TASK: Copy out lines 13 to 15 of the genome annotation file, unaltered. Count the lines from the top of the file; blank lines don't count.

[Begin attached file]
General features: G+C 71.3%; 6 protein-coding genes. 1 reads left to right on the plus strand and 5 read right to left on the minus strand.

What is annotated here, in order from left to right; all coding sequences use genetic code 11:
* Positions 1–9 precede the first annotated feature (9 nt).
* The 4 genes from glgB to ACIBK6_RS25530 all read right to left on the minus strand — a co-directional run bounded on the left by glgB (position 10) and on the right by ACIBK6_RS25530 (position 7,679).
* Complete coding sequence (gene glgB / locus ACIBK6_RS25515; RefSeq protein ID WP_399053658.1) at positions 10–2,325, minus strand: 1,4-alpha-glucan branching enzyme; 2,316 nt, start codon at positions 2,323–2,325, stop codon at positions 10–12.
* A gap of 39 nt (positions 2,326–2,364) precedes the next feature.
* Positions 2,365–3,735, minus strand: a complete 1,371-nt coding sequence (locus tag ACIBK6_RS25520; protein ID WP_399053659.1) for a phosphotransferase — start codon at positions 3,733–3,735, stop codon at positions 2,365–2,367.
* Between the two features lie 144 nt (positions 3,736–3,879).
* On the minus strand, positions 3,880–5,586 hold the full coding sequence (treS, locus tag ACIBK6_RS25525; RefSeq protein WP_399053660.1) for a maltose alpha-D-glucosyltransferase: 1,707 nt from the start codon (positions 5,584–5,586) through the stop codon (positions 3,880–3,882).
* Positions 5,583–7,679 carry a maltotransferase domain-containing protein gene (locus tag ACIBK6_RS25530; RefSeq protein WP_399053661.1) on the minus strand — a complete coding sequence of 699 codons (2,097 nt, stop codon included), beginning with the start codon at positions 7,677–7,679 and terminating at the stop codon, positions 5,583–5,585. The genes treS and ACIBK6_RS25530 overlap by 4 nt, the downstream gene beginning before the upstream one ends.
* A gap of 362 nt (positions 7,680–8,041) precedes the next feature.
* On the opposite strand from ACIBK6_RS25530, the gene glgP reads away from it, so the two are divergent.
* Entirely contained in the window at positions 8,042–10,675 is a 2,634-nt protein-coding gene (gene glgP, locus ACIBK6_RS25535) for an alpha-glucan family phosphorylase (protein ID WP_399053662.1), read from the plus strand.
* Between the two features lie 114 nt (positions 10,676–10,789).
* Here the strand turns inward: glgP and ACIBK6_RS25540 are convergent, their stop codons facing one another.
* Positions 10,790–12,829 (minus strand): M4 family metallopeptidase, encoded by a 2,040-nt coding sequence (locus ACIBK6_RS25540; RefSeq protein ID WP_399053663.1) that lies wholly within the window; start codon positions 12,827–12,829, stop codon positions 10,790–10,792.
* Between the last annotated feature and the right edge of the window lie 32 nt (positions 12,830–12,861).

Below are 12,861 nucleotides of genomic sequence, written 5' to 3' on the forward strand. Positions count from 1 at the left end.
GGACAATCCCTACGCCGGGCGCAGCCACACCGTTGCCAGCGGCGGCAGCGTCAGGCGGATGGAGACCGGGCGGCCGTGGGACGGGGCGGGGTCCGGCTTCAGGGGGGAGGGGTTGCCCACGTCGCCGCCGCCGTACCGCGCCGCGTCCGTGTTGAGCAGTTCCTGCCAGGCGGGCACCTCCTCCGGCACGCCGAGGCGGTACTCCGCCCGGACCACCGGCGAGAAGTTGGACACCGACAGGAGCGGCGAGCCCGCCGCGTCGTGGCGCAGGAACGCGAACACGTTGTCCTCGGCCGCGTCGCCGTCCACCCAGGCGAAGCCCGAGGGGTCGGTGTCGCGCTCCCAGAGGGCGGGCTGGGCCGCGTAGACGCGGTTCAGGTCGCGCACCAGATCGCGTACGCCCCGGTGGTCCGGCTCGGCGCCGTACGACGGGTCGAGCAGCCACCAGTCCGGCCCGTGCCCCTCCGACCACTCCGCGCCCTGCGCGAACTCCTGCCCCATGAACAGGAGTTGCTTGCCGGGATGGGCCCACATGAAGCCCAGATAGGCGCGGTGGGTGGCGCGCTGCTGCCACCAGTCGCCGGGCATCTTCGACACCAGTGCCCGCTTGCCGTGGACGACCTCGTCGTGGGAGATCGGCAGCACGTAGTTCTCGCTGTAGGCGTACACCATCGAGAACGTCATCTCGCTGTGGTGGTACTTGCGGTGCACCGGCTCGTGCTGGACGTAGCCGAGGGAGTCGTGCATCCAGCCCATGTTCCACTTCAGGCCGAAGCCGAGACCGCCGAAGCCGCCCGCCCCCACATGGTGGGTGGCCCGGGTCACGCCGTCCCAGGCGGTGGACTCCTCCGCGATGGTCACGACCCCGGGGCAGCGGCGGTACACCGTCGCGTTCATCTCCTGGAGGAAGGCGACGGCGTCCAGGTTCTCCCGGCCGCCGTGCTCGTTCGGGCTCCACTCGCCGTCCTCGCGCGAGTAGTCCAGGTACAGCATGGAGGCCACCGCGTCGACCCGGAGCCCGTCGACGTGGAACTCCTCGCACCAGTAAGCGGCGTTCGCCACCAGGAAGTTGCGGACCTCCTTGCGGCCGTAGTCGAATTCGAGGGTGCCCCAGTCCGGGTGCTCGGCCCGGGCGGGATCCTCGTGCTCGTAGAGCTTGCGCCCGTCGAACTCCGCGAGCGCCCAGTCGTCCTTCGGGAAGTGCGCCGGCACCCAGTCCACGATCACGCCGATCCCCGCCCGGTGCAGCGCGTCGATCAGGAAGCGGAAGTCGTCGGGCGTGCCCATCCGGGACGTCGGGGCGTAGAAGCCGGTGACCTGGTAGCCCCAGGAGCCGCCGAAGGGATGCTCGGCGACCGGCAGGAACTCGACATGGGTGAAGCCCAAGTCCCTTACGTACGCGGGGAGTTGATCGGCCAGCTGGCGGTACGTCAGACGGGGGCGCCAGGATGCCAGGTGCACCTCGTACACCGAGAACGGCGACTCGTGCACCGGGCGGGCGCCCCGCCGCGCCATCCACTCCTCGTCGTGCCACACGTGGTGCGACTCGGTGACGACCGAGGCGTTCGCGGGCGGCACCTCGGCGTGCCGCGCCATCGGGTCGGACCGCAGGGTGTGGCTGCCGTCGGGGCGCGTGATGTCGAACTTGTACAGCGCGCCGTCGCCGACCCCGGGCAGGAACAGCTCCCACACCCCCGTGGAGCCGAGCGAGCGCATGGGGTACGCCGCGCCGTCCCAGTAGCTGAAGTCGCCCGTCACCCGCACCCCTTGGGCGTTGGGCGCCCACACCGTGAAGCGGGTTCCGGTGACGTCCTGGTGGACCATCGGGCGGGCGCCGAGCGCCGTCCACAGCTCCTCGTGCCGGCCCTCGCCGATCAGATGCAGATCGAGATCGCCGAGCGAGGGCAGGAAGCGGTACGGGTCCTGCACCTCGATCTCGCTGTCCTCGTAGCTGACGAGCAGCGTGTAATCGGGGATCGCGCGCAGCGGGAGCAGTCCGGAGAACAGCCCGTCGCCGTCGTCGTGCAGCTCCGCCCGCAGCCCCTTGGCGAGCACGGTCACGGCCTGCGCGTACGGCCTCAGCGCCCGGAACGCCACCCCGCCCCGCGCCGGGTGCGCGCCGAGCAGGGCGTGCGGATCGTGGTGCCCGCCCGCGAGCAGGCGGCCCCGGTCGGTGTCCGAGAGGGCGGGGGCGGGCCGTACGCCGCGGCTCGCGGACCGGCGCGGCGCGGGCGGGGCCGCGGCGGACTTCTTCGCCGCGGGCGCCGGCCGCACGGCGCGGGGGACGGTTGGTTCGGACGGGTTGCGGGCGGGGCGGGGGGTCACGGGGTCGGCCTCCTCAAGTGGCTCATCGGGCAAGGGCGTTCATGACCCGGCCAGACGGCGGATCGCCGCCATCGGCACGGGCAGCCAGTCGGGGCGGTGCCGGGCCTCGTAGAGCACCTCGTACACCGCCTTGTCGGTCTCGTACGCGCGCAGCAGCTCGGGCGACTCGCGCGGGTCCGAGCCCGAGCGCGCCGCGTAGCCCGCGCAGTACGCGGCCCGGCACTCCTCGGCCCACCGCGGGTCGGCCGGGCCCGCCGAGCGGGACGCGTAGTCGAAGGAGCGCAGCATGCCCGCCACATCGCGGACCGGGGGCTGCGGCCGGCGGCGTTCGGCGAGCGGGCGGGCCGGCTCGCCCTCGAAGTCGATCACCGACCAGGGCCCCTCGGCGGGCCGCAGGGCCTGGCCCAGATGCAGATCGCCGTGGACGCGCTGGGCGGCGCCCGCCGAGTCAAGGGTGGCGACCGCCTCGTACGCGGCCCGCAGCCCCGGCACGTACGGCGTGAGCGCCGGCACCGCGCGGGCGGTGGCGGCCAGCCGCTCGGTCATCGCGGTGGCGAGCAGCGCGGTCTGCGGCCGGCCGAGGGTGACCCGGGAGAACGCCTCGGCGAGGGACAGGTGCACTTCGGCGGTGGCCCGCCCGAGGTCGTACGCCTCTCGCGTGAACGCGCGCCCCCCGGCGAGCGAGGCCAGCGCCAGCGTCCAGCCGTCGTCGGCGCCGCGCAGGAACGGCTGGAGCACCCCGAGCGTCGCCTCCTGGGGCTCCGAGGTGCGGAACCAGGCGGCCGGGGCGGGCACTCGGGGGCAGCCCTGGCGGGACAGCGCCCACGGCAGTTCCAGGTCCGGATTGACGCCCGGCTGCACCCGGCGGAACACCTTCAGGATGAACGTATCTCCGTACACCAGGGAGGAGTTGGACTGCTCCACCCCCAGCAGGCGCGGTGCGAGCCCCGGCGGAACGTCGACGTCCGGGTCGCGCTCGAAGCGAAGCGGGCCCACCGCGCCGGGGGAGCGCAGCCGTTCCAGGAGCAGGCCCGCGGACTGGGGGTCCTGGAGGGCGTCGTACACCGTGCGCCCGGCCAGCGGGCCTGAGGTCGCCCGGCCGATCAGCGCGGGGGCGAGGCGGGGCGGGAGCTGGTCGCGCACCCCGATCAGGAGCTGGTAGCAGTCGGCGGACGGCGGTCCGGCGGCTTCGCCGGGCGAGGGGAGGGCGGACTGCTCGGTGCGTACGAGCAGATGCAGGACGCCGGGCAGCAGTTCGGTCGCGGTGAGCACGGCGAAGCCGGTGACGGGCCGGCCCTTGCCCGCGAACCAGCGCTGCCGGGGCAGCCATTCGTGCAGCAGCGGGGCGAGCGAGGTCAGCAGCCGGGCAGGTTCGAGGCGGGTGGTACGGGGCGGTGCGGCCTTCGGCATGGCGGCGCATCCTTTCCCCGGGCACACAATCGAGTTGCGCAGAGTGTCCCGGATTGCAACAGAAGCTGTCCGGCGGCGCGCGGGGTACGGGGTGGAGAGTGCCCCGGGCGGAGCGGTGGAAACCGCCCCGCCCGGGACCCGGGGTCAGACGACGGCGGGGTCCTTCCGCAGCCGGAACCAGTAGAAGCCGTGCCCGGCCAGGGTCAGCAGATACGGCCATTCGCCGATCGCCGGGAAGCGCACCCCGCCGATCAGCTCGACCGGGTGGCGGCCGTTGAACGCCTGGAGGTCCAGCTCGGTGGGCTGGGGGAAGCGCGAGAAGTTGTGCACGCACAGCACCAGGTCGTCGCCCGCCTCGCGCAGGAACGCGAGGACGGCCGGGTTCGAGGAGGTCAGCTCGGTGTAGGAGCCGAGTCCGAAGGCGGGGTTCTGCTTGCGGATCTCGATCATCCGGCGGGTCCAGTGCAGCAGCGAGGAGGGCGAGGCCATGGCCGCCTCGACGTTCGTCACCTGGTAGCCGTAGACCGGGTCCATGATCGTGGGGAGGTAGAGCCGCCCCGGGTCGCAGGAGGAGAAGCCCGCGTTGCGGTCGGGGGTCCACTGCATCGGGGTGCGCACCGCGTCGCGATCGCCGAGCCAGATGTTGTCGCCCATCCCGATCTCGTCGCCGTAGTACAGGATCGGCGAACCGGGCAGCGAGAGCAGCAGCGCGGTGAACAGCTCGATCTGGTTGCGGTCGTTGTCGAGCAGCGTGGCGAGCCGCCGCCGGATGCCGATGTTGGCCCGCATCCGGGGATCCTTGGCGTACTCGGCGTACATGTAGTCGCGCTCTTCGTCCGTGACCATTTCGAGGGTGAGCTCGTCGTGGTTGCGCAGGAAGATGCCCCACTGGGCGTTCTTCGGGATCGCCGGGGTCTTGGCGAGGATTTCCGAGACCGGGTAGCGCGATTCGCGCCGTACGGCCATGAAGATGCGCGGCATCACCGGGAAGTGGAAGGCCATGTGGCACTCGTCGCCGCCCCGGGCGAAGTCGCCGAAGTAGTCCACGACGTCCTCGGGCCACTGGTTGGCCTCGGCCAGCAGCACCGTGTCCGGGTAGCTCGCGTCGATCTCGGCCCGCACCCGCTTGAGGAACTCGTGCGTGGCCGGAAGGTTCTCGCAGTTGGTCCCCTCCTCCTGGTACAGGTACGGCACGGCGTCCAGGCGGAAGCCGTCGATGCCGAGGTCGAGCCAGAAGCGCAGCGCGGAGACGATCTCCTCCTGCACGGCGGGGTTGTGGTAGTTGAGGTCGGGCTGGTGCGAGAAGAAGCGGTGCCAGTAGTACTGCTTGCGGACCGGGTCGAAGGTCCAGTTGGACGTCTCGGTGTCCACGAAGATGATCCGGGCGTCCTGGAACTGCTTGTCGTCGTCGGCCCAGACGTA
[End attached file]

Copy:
* Entirely contained in the window at positions 8,042–10,675 is a 2,634-nt protein-coding gene (gene glgP, locus ACIBK6_RS25535) for an alpha-glucan family phosphorylase (protein ID WP_399053662.1), read from the plus strand.
* Between the two features lie 114 nt (positions 10,676–10,789).
* Here the strand turns inward: glgP and ACIBK6_RS25540 are convergent, their stop codons facing one another.